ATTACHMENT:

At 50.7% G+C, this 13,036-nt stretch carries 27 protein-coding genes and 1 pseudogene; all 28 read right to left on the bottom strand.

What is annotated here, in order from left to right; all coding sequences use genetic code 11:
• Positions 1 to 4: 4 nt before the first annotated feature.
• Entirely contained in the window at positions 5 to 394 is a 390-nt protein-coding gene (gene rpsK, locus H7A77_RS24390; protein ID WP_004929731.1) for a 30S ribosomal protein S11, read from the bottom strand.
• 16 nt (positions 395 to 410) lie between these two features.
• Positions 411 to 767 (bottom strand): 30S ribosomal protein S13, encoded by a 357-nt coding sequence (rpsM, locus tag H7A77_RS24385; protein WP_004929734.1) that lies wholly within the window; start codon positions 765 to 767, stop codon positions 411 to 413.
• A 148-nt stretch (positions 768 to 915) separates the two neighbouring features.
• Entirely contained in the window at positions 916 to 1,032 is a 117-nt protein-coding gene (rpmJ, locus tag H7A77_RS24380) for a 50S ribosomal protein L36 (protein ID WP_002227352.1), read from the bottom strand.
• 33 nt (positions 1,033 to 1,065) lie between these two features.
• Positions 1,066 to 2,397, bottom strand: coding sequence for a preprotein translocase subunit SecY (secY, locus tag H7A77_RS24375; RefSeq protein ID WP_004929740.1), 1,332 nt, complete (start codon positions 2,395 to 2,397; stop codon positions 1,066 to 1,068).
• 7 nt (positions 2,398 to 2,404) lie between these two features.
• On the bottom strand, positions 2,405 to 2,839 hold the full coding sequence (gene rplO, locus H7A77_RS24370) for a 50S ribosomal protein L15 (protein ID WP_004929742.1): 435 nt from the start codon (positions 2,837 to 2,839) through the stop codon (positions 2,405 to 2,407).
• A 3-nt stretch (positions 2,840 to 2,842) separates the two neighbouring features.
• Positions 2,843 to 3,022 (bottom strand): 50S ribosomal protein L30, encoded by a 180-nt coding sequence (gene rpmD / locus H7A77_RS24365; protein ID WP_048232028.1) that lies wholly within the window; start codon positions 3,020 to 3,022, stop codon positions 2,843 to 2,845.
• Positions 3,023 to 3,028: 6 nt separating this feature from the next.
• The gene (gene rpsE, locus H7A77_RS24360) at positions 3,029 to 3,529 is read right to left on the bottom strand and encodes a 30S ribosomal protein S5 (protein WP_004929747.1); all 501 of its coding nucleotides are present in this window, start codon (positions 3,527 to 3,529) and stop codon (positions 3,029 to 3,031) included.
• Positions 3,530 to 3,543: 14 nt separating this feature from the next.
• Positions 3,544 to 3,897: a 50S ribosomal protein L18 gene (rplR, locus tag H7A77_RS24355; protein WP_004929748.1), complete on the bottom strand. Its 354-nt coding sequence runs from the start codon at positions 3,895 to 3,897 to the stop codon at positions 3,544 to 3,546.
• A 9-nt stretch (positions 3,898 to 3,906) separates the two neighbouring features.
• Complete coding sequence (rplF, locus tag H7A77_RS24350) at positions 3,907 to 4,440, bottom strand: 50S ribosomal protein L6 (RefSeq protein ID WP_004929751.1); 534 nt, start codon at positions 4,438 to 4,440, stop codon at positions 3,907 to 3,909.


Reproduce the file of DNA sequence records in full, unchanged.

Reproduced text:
At 50.7% G+C, this 13,036-nt stretch carries 27 protein-coding genes and 1 pseudogene; all 28 read right to left on the bottom strand.

What is annotated here, in order from left to right; all coding sequences use genetic code 11:
• Positions 1 to 4: 4 nt before the first annotated feature.
• Entirely contained in the window at positions 5 to 394 is a 390-nt protein-coding gene (gene rpsK, locus H7A77_RS24390; protein ID WP_004929731.1) for a 30S ribosomal protein S11, read from the bottom strand.
• 16 nt (positions 395 to 410) lie between these two features.
• Positions 411 to 767 (bottom strand): 30S ribosomal protein S13, encoded by a 357-nt coding sequence (rpsM, locus tag H7A77_RS24385; protein WP_004929734.1) that lies wholly within the window; start codon positions 765 to 767, stop codon positions 411 to 413.
• A 148-nt stretch (positions 768 to 915) separates the two neighbouring features.
• Entirely contained in the window at positions 916 to 1,032 is a 117-nt protein-coding gene (rpmJ, locus tag H7A77_RS24380) for a 50S ribosomal protein L36 (protein ID WP_002227352.1), read from the bottom strand.
• 33 nt (positions 1,033 to 1,065) lie between these two features.
• Positions 1,066 to 2,397, bottom strand: coding sequence for a preprotein translocase subunit SecY (secY, locus tag H7A77_RS24375; RefSeq protein ID WP_004929740.1), 1,332 nt, complete (start codon positions 2,395 to 2,397; stop codon positions 1,066 to 1,068).
• 7 nt (positions 2,398 to 2,404) lie between these two features.
• On the bottom strand, positions 2,405 to 2,839 hold the full coding sequence (gene rplO, locus H7A77_RS24370) for a 50S ribosomal protein L15 (protein ID WP_004929742.1): 435 nt from the start codon (positions 2,837 to 2,839) through the stop codon (positions 2,405 to 2,407).
• A 3-nt stretch (positions 2,840 to 2,842) separates the two neighbouring features.
• Positions 2,843 to 3,022 (bottom strand): 50S ribosomal protein L30, encoded by a 180-nt coding sequence (gene rpmD / locus H7A77_RS24365; protein ID WP_048232028.1) that lies wholly within the window; start codon positions 3,020 to 3,022, stop codon positions 2,843 to 2,845.
• Positions 3,023 to 3,028: 6 nt separating this feature from the next.
• The gene (gene rpsE, locus H7A77_RS24360) at positions 3,029 to 3,529 is read right to left on the bottom strand and encodes a 30S ribosomal protein S5 (protein WP_004929747.1); all 501 of its coding nucleotides are present in this window, start codon (positions 3,527 to 3,529) and stop codon (positions 3,029 to 3,031) included.
• Positions 3,530 to 3,543: 14 nt separating this feature from the next.
• Positions 3,544 to 3,897: a 50S ribosomal protein L18 gene (rplR, locus tag H7A77_RS24355; protein WP_004929748.1), complete on the bottom strand. Its 354-nt coding sequence runs from the start codon at positions 3,895 to 3,897 to the stop codon at positions 3,544 to 3,546.
• A 9-nt stretch (positions 3,898 to 3,906) separates the two neighbouring features.
• Complete coding sequence (rplF, locus tag H7A77_RS24350) at positions 3,907 to 4,440, bottom strand: 50S ribosomal protein L6 (RefSeq protein ID WP_004929751.1); 534 nt, start codon at positions 4,438 to 4,440, stop codon at positions 3,907 to 3,909.